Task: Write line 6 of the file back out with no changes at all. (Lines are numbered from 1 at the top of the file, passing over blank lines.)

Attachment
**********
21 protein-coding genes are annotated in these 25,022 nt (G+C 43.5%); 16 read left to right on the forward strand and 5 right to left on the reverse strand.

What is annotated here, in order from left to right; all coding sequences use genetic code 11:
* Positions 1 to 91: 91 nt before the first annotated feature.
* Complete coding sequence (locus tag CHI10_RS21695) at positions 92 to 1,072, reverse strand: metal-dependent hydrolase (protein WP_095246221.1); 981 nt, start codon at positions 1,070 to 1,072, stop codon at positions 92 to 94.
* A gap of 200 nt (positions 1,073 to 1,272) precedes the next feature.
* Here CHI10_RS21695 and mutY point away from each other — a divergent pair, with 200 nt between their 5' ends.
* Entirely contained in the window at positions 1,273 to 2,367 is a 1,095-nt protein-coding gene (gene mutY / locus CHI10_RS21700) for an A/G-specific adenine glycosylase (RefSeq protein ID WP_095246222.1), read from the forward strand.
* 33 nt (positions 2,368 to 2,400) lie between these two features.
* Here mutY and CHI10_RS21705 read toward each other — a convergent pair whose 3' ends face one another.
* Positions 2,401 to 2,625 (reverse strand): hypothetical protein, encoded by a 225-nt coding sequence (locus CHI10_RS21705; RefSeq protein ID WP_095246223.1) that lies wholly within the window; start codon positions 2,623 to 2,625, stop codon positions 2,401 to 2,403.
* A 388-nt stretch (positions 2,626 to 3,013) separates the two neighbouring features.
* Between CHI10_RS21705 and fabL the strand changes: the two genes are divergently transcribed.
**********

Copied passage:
* Here CHI10_RS21695 and mutY point away from each other — a divergent pair, with 200 nt between their 5' ends.